Now everyone can be the coolest kid in school.
Using artificial intelligence, people are turning themselves into nostalgic high school personas in a new and already-viral “AI yearbook” trend.
Social media users have tried out AI-powered platforms such as the EPIK AI photo editor, which allows people to turn a modern photo of themselves into what looks like a yearbook portrait from any era (the 1990s has been the most popular).
TikTok influencers such as Olivia Dunne and Joe Mele have also used these apps to transform themselves into classic high-school tropes like the jock, the nerd, the rebel, the popular kid and other stereotypes.
“Never took senior pics ’cause I was homeschooled … so here ya go,” Dunne wrote in the caption of her video posted on Wednesday.
#AIyearbook has nearly 255 million views on TikTok, with thousands of users giving the generative AI feature a try.
AI expert Dr. Harvey Castro described the trend as a “lighthearted and innovative application of AI technology.”
“Whether creating nostalgic images or aiding in medical diagnoses, AI technologies must be developed and utilized thoughtfully, considering their potential impact, limitations and ethical implications.”
“It provides a stark contrast yet an interesting comparison to the more critical and life-impacting applications of AI in health care,” he said.
Castro is an emergency medicine physician in Coppell, Texas, as well as a consultant and speaker on AI and ChatGPT in health care.
Castro noted AI’s growing versatility, as applications like EPIK create “diverse and personalized visual content” compared to the function of AI-powered systems in other sectors.
“In health care, AI is used for crucial tasks like drug discovery, early disease detection and medical record summarization, showcasing the technology’s versatility and wide-ranging applications,” he said.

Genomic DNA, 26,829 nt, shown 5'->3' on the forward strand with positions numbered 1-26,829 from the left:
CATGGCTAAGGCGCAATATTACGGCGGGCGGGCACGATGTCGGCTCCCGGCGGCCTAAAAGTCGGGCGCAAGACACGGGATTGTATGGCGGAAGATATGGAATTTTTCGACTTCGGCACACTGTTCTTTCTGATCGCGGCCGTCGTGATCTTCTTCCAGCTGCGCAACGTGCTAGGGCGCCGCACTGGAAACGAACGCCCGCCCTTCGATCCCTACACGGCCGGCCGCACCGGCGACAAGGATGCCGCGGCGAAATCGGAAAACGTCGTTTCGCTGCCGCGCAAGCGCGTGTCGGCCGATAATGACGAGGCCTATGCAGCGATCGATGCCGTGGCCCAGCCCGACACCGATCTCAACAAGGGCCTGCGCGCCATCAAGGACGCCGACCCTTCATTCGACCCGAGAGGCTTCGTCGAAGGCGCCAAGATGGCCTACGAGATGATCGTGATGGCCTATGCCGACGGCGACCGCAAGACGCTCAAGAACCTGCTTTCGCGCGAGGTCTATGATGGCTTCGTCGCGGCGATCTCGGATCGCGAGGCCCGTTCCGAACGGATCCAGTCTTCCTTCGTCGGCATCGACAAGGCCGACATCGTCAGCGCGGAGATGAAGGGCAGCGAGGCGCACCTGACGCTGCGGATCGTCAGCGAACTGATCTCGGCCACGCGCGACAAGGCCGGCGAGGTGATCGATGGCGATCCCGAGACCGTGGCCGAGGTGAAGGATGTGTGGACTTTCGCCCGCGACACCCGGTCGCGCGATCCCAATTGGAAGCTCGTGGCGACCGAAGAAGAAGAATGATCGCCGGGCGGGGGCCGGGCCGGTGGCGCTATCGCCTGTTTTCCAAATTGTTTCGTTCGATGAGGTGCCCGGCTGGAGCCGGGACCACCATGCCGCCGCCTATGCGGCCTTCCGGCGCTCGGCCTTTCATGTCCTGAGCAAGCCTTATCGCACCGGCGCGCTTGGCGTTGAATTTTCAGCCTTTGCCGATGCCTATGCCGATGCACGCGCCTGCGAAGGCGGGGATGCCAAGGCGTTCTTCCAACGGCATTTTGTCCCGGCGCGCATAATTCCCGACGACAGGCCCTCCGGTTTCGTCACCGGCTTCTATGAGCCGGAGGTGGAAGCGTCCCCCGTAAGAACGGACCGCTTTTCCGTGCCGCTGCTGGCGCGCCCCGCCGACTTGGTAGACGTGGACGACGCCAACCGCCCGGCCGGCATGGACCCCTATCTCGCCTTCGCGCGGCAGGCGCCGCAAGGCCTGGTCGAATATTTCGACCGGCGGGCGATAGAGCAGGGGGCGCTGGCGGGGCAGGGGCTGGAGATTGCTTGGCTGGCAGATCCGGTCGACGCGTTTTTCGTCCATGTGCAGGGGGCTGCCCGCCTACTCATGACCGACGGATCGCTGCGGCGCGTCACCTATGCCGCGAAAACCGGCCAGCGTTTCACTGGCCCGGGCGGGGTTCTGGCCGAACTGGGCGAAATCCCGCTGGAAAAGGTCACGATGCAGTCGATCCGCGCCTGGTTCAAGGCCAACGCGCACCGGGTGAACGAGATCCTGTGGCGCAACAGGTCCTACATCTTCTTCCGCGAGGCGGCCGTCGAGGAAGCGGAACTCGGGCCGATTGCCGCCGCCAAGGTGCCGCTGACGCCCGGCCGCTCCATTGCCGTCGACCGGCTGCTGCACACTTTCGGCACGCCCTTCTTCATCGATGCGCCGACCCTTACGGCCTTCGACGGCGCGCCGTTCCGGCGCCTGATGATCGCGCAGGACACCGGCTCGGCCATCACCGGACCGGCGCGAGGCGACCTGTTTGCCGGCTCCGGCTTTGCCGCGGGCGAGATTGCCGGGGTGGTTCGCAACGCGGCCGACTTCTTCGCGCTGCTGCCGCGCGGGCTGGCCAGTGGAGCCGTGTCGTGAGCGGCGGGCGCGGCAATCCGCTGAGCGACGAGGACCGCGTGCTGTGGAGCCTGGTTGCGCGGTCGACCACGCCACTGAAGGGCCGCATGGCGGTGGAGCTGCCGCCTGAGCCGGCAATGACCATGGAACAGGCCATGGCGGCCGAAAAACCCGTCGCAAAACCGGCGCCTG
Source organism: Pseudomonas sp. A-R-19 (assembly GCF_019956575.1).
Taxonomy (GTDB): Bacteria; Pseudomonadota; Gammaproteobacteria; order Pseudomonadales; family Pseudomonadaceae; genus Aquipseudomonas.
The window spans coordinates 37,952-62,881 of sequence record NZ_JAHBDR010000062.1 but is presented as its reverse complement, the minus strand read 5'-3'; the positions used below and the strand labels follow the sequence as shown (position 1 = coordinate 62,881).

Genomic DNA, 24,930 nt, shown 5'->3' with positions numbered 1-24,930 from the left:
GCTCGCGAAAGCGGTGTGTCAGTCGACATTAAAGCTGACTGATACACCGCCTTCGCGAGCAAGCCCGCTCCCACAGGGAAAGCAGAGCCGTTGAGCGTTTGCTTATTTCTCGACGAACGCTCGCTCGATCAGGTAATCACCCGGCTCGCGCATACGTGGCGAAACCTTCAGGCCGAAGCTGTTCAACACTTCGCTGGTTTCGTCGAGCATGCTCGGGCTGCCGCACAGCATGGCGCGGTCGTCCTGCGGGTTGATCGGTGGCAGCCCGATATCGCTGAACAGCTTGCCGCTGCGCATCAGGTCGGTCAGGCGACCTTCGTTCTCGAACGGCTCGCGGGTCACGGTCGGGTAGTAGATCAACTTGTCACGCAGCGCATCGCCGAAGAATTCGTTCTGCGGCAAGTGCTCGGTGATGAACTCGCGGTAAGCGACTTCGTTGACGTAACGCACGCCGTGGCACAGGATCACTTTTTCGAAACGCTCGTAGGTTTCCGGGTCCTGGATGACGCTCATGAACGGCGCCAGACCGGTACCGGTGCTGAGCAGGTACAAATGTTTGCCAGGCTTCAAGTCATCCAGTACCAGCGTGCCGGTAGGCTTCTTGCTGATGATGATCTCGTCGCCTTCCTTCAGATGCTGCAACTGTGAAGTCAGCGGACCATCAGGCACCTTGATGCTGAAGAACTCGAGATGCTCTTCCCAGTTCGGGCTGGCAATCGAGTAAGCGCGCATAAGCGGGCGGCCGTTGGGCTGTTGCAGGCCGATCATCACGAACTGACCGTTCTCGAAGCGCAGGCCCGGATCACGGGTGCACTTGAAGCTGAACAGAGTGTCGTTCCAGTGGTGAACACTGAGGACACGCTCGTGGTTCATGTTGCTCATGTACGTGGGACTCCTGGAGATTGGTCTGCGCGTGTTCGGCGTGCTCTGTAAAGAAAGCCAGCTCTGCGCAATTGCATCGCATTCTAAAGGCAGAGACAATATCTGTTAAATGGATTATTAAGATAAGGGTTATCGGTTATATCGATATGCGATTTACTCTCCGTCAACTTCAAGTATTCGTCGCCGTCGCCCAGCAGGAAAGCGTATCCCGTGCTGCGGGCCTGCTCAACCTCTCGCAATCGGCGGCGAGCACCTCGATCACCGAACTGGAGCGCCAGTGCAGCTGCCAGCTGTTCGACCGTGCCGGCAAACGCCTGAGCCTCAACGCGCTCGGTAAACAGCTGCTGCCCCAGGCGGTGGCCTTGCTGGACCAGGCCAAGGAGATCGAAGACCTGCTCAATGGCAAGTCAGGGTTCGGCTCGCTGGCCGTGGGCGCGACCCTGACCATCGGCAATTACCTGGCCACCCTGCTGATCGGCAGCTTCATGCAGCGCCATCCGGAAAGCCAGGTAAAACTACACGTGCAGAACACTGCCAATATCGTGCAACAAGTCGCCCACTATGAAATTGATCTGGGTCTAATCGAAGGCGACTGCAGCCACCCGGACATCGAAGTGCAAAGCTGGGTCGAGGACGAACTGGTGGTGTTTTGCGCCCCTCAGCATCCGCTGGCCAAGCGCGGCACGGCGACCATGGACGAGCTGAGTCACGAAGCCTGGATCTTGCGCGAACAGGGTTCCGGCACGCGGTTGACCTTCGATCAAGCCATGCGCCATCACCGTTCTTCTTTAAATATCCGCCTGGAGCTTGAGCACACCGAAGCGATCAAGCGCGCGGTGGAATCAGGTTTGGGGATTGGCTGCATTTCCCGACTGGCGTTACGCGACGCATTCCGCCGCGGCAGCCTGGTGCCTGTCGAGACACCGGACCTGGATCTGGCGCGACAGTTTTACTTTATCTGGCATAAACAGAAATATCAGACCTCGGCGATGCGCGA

Castro also warned that the AI yearbook trend should ensure “ethical use” — and avoid “perpetuating stereotypes or creating potentially offensive images.”
“The AI Yearbook trend should ensure that the technology is inclusive and can generate respectful and accurate images for all users,” he said.
“In both playful applications like the AI Yearbook trend and critical applications in health care, the ethical use, transparency and responsible implementation of AI are paramount,” Castro went on.
“Whether creating nostalgic images or aiding in medical diagnoses, AI technologies must be developed and utilized thoughtfully, considering their potential impact, limitations and ethical implications,” he told Fox News Digital.
The EPIK app is free to download, but in order to generate your AI yearbook photo, you’ll need to pay via an in-app purchase.
The app’s App Store listing says AI yearbook photo packages can cost up to $9.99.